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As we move further into the 21st century, issues surrounding global warming, resource consumption and overpopulation are surfacing more frequently. Concern over rising oil prices and electricity use has sparked interest in alternative fuels such as hydrogen, solar energy and wind power. Some responsible and forward-thinking corporations, businesses and individuals are taking steps to improve their ability to self-sustain, or run independently of depletable resources. These companies turn to sustainability experts -- consultants who analyze the way an organization runs, the energy it consumes, and the waste it produces, and find ways to bring the organization closer to sustainability.

What is sustainability?

forest upward viewAccording to sustainability expert Dr. Richard T. Wright, a sustainable system is one that maintains its capacity to operate without depleting the resources its operation relies on. The best examples can be found in nature – for example, a forest gets its nutrients from:

  • The soil, which is replenished by fallen trees and leaves
  • The sun, a non-depletable resource
  • The rain, a self-sustaining system

These characteristics make a forest able to carry on for eons without depleting its resources.

Though it’s not possible in the foreseeable future for modern society as a whole to continue without the need for outside resources, it is possible for cities, businesses and individuals to adopt characteristics of sustainable systems, thereby reducing the amount of resources needed to sustain them. For example, if the area of land needed to sustain the agricultural and resource needs of a city (also known as the city’s ecological “footprint”) were sustainable, then the city itself would be sustainable. Though no city has yet reached that point, cities and businesses are taking steps to move in that direction through the use of non-depletable energy sources such as solar and wind energy, and through the conservation of depletable resources such as fossil fuels and electricity (more on that later). They make these transitions through the advice of sustainability experts.

What does a sustainability expert do?

man with blueprints facing rightSustainability experts and sustainability firms act as consultants to their clients, which may be governments, cities, corporations, small businesses, organizations or individuals seeking to reduce their ecological footprint. Some sustainability consulting firms, such as SustainabilityExperts.com, assist in an organization’s planning in order to solve or prevent problems relating to energy, transportation or agriculture. A sustainability consulting firm may consider a business’s energy use and create a plan for the use of renewable energy, or assist in a city’s planning to allow more effective use of alternate transportation. They may also assist in architectural and building design to allow for more efficient use of energy.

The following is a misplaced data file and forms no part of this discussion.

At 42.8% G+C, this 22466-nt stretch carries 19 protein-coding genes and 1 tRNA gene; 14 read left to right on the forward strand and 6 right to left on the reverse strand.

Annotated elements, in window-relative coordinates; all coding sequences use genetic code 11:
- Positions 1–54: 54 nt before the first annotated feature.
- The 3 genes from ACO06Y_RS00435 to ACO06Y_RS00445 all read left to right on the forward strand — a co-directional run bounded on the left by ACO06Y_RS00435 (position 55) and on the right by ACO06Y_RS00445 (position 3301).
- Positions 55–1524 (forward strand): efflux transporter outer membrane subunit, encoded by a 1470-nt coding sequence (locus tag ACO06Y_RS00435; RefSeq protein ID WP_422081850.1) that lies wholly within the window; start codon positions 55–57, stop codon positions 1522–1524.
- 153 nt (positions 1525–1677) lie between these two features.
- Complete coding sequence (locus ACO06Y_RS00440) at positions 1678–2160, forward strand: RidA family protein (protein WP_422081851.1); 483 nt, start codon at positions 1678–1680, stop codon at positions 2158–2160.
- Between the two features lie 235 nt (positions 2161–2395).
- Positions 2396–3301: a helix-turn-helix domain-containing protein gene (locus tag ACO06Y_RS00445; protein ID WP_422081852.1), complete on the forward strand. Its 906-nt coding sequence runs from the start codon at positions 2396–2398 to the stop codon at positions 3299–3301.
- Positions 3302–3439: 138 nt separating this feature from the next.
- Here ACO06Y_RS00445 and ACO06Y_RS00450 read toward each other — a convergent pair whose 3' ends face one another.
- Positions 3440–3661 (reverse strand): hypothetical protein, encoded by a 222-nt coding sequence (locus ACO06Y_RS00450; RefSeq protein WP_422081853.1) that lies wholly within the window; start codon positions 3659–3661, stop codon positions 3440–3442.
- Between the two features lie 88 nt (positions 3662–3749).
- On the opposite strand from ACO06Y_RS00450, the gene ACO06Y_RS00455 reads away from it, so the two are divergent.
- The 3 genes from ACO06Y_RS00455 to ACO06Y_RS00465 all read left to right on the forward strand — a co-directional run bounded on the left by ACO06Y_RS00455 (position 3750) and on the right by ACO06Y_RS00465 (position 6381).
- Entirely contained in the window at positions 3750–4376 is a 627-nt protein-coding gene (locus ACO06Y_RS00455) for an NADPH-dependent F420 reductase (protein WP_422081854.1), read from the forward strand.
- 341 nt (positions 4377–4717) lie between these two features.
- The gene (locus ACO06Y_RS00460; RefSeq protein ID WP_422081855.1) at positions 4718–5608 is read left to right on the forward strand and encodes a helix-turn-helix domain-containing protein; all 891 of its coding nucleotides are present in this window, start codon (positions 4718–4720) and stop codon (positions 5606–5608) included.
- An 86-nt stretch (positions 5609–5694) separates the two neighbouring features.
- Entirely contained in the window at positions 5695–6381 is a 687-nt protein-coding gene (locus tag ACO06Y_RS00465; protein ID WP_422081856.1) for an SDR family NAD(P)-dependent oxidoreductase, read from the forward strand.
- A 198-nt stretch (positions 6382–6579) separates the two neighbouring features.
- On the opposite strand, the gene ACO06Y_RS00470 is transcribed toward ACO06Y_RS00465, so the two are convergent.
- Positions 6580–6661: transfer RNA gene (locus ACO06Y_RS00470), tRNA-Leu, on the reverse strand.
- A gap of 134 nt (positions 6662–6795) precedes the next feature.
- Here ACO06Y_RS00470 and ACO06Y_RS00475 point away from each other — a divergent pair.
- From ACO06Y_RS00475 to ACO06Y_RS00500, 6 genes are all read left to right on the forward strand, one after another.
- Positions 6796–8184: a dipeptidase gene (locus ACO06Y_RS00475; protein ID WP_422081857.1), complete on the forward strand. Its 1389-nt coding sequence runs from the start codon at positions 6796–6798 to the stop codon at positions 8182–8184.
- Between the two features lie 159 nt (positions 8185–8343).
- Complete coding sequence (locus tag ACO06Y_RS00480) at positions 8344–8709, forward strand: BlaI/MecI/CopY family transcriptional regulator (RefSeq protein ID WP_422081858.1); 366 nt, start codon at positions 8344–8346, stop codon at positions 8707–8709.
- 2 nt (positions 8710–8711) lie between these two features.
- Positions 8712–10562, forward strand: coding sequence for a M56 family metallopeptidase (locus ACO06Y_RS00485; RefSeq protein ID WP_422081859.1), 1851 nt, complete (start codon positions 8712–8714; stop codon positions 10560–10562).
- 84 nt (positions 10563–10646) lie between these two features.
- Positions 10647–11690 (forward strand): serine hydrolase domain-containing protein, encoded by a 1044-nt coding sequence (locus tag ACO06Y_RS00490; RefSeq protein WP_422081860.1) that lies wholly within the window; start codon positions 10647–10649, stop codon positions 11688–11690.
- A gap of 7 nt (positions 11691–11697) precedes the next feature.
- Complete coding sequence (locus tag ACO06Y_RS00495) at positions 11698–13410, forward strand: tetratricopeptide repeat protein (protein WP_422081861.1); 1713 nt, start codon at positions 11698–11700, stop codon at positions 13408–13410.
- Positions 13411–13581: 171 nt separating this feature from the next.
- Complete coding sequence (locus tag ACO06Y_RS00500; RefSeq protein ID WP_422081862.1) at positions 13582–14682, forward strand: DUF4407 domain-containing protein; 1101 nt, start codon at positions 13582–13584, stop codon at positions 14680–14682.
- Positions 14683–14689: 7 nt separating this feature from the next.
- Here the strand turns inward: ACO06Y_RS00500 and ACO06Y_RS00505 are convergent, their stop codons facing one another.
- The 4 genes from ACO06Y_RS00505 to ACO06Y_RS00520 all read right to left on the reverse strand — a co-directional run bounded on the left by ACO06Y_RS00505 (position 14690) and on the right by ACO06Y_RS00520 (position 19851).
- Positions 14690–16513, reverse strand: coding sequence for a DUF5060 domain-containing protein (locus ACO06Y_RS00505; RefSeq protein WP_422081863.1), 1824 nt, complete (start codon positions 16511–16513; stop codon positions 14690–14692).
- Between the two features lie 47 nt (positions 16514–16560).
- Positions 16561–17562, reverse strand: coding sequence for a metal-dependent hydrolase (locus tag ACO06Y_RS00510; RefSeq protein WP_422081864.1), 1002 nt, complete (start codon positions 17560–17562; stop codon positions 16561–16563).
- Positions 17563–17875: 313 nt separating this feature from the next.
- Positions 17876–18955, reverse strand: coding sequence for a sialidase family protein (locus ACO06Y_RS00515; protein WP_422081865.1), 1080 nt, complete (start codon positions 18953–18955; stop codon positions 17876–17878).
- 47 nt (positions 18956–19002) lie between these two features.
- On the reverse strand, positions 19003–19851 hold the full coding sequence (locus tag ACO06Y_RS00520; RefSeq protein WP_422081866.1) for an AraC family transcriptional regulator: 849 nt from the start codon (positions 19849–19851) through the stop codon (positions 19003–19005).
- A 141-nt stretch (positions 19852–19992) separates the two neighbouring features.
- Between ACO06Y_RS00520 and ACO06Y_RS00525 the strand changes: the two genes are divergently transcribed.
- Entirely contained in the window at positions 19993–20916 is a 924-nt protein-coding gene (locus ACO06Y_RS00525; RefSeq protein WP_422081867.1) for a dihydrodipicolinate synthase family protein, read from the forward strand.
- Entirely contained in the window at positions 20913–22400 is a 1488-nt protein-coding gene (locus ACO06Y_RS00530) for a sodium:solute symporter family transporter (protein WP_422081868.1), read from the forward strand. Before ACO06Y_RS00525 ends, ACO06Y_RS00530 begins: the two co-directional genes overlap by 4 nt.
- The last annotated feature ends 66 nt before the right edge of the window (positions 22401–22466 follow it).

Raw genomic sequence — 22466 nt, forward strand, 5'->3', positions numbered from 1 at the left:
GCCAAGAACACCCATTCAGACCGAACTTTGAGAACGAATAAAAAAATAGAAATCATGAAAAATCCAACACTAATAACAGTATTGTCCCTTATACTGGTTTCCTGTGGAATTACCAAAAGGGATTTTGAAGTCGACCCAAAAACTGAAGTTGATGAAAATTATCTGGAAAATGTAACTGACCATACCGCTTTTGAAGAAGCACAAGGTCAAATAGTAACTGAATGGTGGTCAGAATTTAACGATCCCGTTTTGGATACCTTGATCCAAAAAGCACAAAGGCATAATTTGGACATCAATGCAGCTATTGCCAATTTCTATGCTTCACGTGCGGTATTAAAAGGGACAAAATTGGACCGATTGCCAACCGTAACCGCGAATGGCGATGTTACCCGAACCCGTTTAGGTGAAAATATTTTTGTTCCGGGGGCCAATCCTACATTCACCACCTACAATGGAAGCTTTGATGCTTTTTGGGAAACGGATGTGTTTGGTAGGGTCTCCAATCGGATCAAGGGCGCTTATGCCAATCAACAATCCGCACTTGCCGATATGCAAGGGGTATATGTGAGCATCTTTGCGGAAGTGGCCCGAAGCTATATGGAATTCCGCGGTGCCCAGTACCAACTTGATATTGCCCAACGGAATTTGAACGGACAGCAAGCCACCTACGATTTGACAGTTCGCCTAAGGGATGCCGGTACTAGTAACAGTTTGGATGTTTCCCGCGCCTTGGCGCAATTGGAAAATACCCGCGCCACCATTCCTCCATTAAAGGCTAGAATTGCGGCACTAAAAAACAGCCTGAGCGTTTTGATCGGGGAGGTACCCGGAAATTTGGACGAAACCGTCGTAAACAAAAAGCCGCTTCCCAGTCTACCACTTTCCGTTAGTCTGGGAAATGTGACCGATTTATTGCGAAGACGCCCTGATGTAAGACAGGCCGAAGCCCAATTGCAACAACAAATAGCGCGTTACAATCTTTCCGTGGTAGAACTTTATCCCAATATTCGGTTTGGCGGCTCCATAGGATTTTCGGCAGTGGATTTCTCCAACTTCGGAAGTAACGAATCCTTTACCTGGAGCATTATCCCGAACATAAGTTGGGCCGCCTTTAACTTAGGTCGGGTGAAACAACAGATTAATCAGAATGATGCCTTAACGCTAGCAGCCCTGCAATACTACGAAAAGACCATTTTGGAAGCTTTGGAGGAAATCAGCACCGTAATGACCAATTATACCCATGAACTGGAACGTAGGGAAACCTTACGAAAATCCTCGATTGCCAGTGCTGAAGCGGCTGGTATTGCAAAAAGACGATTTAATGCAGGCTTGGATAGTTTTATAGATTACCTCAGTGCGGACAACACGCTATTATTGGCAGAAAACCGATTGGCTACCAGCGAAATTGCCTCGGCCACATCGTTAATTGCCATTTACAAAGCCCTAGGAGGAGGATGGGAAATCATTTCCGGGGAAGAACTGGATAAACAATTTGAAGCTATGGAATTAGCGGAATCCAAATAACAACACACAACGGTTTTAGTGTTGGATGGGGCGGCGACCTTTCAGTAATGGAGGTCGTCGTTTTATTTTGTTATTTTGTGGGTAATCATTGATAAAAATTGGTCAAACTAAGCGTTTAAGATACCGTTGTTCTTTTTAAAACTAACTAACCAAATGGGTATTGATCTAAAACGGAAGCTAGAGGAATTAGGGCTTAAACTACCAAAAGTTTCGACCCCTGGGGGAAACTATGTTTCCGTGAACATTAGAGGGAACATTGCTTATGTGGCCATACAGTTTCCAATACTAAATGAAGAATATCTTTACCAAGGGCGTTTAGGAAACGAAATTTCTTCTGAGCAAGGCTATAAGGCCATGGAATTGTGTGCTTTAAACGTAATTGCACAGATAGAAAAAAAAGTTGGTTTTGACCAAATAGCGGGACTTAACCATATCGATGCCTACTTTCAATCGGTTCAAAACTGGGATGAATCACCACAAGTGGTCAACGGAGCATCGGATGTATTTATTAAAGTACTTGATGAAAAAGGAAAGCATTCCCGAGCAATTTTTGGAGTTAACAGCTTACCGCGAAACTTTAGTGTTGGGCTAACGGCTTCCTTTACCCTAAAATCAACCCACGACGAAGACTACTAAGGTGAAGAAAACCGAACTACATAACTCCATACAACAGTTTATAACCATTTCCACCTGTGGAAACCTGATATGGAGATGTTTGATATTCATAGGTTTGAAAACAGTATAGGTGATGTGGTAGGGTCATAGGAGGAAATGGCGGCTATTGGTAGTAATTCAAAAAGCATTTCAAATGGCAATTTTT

Sustainability consultants can also address ecological and environmental problems that may affect a company’s reputation. WSP Environmental, for example, considers factors such as a client’s land use, water management, emissions management, and noise and vibration control in order to mitigate and prevent any environmental, social and reputational risks the client could potentially face.

These companies employ agents from a diverse array of industry backgrounds to assist organizations in their efforts to become more “green.” As environmental issues continue to create public awareness around the notion of resource depletion, these consultants and experts will see a productive future in creating sustainable, green businesses.

How do I become a sustainability expert?

Sustainability experts come from a variety of backgrounds, and sustainability is a new and vibrant avenue of business. Firms like to hire people with a background or interest in civil, structural, electrical or mechanical engineering, as well as biology, ecology and other water or earth sciences.

Because sustainability is a new industry without well-worn career paths, specific majors and degrees are not as important as the focus you take in your area of study. Self-motivation and a clear direction toward environmental preservation and conservation are some of the most important qualities a sustainability expert can have. Specific details pertaining to education requirements and salary tend to depend on the hiring firm and its particular specialty.